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Pigeonhole principle and counting

  1. Dec 7, 2007 #1
    1. The problem statement, all variables and given/known data
    1) 100 of the 5-element subsets of {1, . . . , Y } have the same SUM. (Fill in Y . Make Y as small as you can, however you need NOT prove that it is smallest possible. You might
    need a calculator.)

    2) Let FUNC be the set of all FUNCTIONS from N to N. Show that FUNC is NOT countable.

    2. Relevant equations
    Pigeonhole principle.


    3. The attempt at a solution
    1) The only thing I know is that I need to apply pigeonhole principle... Can someone give me a nudge?
    2) Definitely confused here. Since the integers are countable, the naturals must be countable too right? THen how the heck are I supposed to show that FUNC isn't countable when it is?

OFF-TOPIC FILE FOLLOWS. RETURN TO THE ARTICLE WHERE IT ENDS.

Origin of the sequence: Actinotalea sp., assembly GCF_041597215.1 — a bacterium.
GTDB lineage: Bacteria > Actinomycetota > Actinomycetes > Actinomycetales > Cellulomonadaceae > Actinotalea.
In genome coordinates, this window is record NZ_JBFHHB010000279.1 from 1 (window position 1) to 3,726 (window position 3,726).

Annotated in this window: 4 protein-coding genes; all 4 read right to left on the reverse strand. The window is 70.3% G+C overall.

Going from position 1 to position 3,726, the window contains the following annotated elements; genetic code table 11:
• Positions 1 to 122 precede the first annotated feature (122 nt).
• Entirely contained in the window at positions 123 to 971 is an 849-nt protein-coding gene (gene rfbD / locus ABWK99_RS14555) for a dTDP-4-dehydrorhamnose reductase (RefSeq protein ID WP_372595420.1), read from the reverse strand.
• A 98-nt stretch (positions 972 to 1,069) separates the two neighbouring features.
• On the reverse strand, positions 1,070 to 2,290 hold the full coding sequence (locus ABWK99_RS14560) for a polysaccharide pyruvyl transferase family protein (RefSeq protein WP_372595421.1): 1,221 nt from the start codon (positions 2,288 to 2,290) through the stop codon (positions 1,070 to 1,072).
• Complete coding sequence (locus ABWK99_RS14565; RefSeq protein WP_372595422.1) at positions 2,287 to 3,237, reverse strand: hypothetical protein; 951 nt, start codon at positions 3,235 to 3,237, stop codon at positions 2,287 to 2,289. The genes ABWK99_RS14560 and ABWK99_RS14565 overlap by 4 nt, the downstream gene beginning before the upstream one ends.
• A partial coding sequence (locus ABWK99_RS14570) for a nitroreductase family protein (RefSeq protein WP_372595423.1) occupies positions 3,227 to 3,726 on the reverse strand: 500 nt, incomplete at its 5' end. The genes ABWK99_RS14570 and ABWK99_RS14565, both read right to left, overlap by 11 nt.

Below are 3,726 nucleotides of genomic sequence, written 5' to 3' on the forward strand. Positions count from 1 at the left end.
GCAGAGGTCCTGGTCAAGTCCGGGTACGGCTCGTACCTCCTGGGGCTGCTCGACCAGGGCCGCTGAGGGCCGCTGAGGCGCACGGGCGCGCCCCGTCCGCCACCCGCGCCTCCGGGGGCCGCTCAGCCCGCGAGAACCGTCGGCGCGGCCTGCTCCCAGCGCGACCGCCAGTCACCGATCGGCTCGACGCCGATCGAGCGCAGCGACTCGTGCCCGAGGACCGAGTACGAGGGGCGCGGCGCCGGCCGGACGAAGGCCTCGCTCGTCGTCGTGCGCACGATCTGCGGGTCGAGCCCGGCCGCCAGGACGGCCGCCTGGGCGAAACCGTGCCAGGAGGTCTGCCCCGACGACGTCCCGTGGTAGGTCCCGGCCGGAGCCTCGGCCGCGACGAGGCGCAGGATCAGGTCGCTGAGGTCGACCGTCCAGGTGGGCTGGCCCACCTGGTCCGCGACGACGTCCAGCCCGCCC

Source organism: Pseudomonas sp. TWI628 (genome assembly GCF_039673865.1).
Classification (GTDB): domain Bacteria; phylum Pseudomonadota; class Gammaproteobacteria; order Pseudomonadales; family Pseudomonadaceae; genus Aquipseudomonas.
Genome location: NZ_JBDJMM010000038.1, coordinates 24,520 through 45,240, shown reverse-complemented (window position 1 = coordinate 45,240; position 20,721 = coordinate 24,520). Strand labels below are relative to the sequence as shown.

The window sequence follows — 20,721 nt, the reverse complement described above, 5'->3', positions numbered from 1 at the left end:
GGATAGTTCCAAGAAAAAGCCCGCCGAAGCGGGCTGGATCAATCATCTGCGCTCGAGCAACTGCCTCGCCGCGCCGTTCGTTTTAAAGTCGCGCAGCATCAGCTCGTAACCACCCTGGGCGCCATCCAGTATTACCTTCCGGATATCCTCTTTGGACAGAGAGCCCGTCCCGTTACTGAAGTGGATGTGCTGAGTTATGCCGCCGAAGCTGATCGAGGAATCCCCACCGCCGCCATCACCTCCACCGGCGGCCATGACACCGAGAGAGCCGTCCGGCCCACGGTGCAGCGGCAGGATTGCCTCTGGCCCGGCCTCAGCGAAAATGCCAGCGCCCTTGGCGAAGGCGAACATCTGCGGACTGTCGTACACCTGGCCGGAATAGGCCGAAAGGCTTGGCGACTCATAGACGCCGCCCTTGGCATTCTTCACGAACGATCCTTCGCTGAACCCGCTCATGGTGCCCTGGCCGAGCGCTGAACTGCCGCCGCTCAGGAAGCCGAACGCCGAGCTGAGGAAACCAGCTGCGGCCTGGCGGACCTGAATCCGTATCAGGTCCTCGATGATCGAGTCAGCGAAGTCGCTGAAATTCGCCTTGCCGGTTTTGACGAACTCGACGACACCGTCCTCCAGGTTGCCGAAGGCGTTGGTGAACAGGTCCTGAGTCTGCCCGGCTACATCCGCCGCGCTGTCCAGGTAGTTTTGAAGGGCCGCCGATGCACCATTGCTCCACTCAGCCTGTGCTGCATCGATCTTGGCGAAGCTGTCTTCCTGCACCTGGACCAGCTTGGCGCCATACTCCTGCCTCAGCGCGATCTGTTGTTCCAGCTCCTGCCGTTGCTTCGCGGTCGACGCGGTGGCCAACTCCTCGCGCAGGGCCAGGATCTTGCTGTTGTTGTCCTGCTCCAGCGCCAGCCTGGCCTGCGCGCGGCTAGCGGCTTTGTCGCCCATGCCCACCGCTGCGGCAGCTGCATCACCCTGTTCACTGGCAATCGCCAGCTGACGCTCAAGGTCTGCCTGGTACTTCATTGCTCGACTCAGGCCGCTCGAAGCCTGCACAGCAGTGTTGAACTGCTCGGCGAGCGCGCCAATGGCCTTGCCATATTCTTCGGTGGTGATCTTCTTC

2. jcsd
  3. Dec 11, 2007 #2
    a) Can you venture a guess as to what the pigeons and holes are?


    b)
    Natural numbers are countable, but that does not mean that all functions on N are countable. There are definitely an infinite number of functions mapping N to N, and there is no way to write them such that they could be counted.

    The set of all rational numbers is countable, even though there is an infinite gap between any two rational numbers. If the all the rational numbers were written in an [tex]\infty X \infty[/tex] array, they could be counted by the diagonals. No such rule exists for functions over N.
     
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